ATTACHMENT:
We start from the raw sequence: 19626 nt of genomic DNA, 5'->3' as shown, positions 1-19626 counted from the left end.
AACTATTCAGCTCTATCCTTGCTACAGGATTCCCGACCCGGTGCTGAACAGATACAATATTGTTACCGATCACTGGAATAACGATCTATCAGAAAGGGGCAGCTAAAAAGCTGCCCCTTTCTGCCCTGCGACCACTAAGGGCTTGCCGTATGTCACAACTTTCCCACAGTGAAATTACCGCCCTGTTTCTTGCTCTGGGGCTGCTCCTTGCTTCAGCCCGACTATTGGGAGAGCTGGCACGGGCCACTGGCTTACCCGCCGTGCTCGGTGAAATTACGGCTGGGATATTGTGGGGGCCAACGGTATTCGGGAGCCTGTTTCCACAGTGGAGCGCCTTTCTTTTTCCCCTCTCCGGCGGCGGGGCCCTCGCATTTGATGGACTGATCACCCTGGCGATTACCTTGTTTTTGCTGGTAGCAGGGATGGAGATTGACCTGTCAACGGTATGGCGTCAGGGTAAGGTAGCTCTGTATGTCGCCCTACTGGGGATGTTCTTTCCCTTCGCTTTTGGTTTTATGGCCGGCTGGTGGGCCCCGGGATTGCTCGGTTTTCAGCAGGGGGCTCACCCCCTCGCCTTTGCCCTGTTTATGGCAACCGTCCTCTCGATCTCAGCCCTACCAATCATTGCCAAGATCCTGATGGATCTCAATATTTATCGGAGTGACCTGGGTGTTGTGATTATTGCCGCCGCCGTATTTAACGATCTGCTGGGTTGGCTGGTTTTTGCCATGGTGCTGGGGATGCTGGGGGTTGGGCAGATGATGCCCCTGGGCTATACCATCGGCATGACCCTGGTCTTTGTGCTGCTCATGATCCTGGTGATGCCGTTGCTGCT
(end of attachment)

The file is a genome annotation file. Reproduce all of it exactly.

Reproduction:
We start from the raw sequence: 19626 nt of genomic DNA, 5'->3' as shown, positions 1-19626 counted from the left end.
AACTATTCAGCTCTATCCTTGCTACAGGATTCCCGACCCGGTGCTGAACAGATACAATATTGTTACCGATCACTGGAATAACGATCTATCAGAAAGGGGCAGCTAAAAAGCTGCCCCTTTCTGCCCTGCGACCACTAAGGGCTTGCCGTATGTCACAACTTTCCCACAGTGAAATTACCGCCCTGTTTCTTGCTCTGGGGCTGCTCCTTGCTTCAGCCCGACTATTGGGAGAGCTGGCACGGGCCACTGGCTTACCCGCCGTGCTCGGTGAAATTACGGCTGGGATATTGTGGGGGCCAACGGTATTCGGGAGCCTGTTTCCACAGTGGAGCGCCTTTCTTTTTCCCCTCTCCGGCGGCGGGGCCCTCGCATTTGATGGACTGATCACCCTGGCGATTACCTTGTTTTTGCTGGTAGCAGGGATGGAGATTGACCTGTCAACGGTATGGCGTCAGGGTAAGGTAGCTCTGTATGTCGCCCTACTGGGGATGTTCTTTCCCTTCGCTTTTGGTTTTATGGCCGGCTGGTGGGCCCCGGGATTGCTCGGTTTTCAGCAGGGGGCTCACCCCCTCGCCTTTGCCCTGTTTATGGCAACCGTCCTCTCGATCTCAGCCCTACCAATCATTGCCAAGATCCTGATGGATCTCAATATTTATCGGAGTGACCTGGGTGTTGTGATTATTGCCGCCGCCGTATTTAACGATCTGCTGGGTTGGCTGGTTTTTGCCATGGTGCTGGGGATGCTGGGGGTTGGGCAGATGATGCCCCTGGGCTATACCATCGGCATGACCCTGGTCTTTGTGCTGCTCATGATCCTGGTGATGCCGTTGCTGCT